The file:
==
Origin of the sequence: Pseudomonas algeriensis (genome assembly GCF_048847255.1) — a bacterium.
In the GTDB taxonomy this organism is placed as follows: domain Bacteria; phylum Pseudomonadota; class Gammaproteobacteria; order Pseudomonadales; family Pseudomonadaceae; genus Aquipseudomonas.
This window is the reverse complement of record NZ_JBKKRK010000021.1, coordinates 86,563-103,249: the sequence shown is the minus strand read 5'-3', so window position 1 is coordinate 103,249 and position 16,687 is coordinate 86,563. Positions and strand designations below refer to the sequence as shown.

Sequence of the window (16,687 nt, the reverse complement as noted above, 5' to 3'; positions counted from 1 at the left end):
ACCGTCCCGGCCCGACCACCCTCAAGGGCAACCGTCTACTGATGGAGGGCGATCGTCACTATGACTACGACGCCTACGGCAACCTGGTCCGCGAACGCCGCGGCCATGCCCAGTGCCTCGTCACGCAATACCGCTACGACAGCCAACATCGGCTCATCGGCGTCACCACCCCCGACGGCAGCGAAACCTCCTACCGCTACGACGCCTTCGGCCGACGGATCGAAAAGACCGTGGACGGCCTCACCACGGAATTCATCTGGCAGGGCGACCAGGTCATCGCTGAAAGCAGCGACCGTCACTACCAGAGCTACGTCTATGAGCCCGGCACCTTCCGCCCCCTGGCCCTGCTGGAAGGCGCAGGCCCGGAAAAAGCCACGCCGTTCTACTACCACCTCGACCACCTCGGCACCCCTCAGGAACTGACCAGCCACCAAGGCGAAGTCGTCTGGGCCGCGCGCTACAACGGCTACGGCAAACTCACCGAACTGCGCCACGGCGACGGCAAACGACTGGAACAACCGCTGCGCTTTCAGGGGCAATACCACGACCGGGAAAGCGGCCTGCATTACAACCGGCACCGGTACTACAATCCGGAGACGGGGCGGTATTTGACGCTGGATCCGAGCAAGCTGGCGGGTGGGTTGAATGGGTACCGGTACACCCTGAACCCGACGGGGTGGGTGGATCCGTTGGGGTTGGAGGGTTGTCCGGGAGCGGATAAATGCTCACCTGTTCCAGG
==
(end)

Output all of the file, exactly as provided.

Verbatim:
Origin of the sequence: Pseudomonas algeriensis (genome assembly GCF_048847255.1) — a bacterium.
In the GTDB taxonomy this organism is placed as follows: domain Bacteria; phylum Pseudomonadota; class Gammaproteobacteria; order Pseudomonadales; family Pseudomonadaceae; genus Aquipseudomonas.
This window is the reverse complement of record NZ_JBKKRK010000021.1, coordinates 86,563-103,249: the sequence shown is the minus strand read 5'-3', so window position 1 is coordinate 103,249 and position 16,687 is coordinate 86,563. Positions and strand designations below refer to the sequence as shown.

Sequence of the window (16,687 nt, the reverse complement as noted above, 5' to 3'; positions counted from 1 at the left end):
ACCGTCCCGGCCCGACCACCCTCAAGGGCAACCGTCTACTGATGGAGGGCGATCGTCACTATGACTACGACGCCTACGGCAACCTGGTCCGCGAACGCCGCGGCCATGCCCAGTGCCTCGTCACGCAATACCGCTACGACAGCCAACATCGGCTCATCGGCGTCACCACCCCCGACGGCAGCGAAACCTCCTACCGCTACGACGCCTTCGGCCGACGGATCGAAAAGACCGTGGACGGCCTCACCACGGAATTCATCTGGCAGGGCGACCAGGTCATCGCTGAAAGCAGCGACCGTCACTACCAGAGCTACGTCTATGAGCCCGGCACCTTCCGCCCCCTGGCCCTGCTGGAAGGCGCAGGCCCGGAAAAAGCCACGCCGTTCTACTACCACCTCGACCACCTCGGCACCCCTCAGGAACTGACCAGCCACCAAGGCGAAGTCGTCTGGGCCGCGCGCTACAACGGCTACGGCAAACTCACCGAACTGCGCCACGGCGACGGCAAACGACTGGAACAACCGCTGCGCTTTCAGGGGCAATACCACGACCGGGAAAGCGGCCTGCATTACAACCGGCACCGGTACTACAATCCGGAGACGGGGCGGTATTTGACGCTGGATCCGAGCAAGCTGGCGGGTGGGTTGAATGGGTACCGGTACACCCTGAACCCGACGGGGTGGGTGGATCCGTTGGGGTTGGAGGGTTGTCCGGGAGCGGATAAATGCTCACCTGTTCCAGG